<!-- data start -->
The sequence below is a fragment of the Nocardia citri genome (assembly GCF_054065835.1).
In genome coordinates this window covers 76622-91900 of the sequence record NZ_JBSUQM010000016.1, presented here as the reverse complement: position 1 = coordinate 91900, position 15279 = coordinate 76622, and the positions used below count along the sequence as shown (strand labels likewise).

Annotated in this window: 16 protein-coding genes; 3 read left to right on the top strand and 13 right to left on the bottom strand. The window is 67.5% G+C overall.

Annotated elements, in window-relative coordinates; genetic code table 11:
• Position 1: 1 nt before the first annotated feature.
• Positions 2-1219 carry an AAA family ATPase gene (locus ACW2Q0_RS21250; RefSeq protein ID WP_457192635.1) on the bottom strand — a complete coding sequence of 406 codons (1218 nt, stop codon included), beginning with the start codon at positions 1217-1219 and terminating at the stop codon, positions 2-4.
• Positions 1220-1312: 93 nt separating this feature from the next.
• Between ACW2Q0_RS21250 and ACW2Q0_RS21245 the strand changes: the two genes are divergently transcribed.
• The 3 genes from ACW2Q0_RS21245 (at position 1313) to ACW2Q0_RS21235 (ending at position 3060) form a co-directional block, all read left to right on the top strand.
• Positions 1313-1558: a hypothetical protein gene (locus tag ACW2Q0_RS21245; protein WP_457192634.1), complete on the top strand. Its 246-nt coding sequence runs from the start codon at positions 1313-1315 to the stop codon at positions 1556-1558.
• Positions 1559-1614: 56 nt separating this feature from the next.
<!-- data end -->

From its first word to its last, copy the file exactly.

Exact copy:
The sequence below is a fragment of the Nocardia citri genome (assembly GCF_054065835.1).
In genome coordinates this window covers 76622-91900 of the sequence record NZ_JBSUQM010000016.1, presented here as the reverse complement: position 1 = coordinate 91900, position 15279 = coordinate 76622, and the positions used below count along the sequence as shown (strand labels likewise).

Annotated in this window: 16 protein-coding genes; 3 read left to right on the top strand and 13 right to left on the bottom strand. The window is 67.5% G+C overall.

Annotated elements, in window-relative coordinates; genetic code table 11:
• Position 1: 1 nt before the first annotated feature.
• Positions 2-1219 carry an AAA family ATPase gene (locus ACW2Q0_RS21250; RefSeq protein ID WP_457192635.1) on the bottom strand — a complete coding sequence of 406 codons (1218 nt, stop codon included), beginning with the start codon at positions 1217-1219 and terminating at the stop codon, positions 2-4.
• Positions 1220-1312: 93 nt separating this feature from the next.
• Between ACW2Q0_RS21250 and ACW2Q0_RS21245 the strand changes: the two genes are divergently transcribed.
• The 3 genes from ACW2Q0_RS21245 (at position 1313) to ACW2Q0_RS21235 (ending at position 3060) form a co-directional block, all read left to right on the top strand.
• Positions 1313-1558: a hypothetical protein gene (locus tag ACW2Q0_RS21245; protein WP_457192634.1), complete on the top strand. Its 246-nt coding sequence runs from the start codon at positions 1313-1315 to the stop codon at positions 1556-1558.
• Positions 1559-1614: 56 nt separating this feature from the next.